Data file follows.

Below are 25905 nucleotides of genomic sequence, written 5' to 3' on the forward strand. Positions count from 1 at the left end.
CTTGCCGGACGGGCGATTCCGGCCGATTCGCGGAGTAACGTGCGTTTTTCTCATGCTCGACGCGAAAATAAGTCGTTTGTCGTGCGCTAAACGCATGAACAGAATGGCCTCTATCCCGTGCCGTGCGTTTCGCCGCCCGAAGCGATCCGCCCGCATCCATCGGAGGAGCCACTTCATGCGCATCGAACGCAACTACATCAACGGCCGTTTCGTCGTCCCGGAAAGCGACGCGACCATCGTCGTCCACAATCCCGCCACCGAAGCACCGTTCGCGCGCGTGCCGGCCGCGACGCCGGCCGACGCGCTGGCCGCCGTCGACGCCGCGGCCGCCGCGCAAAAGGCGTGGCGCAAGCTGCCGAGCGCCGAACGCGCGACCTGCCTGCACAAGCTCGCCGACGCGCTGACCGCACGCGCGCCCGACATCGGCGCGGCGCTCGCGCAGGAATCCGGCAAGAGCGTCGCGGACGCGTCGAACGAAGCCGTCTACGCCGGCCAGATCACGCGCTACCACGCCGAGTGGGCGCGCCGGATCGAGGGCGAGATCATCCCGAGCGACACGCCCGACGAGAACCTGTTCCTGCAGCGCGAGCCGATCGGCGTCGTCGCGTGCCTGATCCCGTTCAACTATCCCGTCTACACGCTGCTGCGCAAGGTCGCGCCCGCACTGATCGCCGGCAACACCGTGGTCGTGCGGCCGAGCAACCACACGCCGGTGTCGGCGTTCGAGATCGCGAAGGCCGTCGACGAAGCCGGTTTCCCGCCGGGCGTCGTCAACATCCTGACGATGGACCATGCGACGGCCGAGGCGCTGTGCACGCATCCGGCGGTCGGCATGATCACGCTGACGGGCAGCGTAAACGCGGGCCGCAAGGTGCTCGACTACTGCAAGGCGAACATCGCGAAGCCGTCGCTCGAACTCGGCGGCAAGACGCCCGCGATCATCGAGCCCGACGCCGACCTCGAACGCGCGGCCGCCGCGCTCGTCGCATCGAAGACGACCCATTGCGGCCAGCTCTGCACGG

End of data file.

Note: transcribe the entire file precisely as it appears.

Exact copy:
Below are 25905 nucleotides of genomic sequence, written 5' to 3' on the forward strand. Positions count from 1 at the left end.
CTTGCCGGACGGGCGATTCCGGCCGATTCGCGGAGTAACGTGCGTTTTTCTCATGCTCGACGCGAAAATAAGTCGTTTGTCGTGCGCTAAACGCATGAACAGAATGGCCTCTATCCCGTGCCGTGCGTTTCGCCGCCCGAAGCGATCCGCCCGCATCCATCGGAGGAGCCACTTCATGCGCATCGAACGCAACTACATCAACGGCCGTTTCGTCGTCCCGGAAAGCGACGCGACCATCGTCGTCCACAATCCCGCCACCGAAGCACCGTTCGCGCGCGTGCCGGCCGCGACGCCGGCCGACGCGCTGGCCGCCGTCGACGCCGCGGCCGCCGCGCAAAAGGCGTGGCGCAAGCTGCCGAGCGCCGAACGCGCGACCTGCCTGCACAAGCTCGCCGACGCGCTGACCGCACGCGCGCCCGACATCGGCGCGGCGCTCGCGCAGGAATCCGGCAAGAGCGTCGCGGACGCGTCGAACGAAGCCGTCTACGCCGGCCAGATCACGCGCTACCACGCCGAGTGGGCGCGCCGGATCGAGGGCGAGATCATCCCGAGCGACACGCCCGACGAGAACCTGTTCCTGCAGCGCGAGCCGATCGGCGTCGTCGCGTGCCTGATCCCGTTCAACTATCCCGTCTACACGCTGCTGCGCAAGGTCGCGCCCGCACTGATCGCCGGCAACACCGTGGTCGTGCGGCCGAGCAACCACACGCCGGTGTCGGCGTTCGAGATCGCGAAGGCCGTCGACGAAGCCGGTTTCCCGCCGGGCGTCGTCAACATCCTGACGATGGACCATGCGACGGCCGAGGCGCTGTGCACGCATCCGGCGGTCGGCATGATCACGCTGACGGGCAGCGTAAACGCGGGCCGCAAGGTGCTCGACTACTGCAAGGCGAACATCGCGAAGCCGTCGCTCGAACTCGGCGGCAAGACGCCCGCGATCATCGAGCCCGACGCCGACCTCGAACGCGCGGCCGCCGCGCTCGTCGCATCGAAGACGACCCATTGCGGCCAGCTCTGCACGG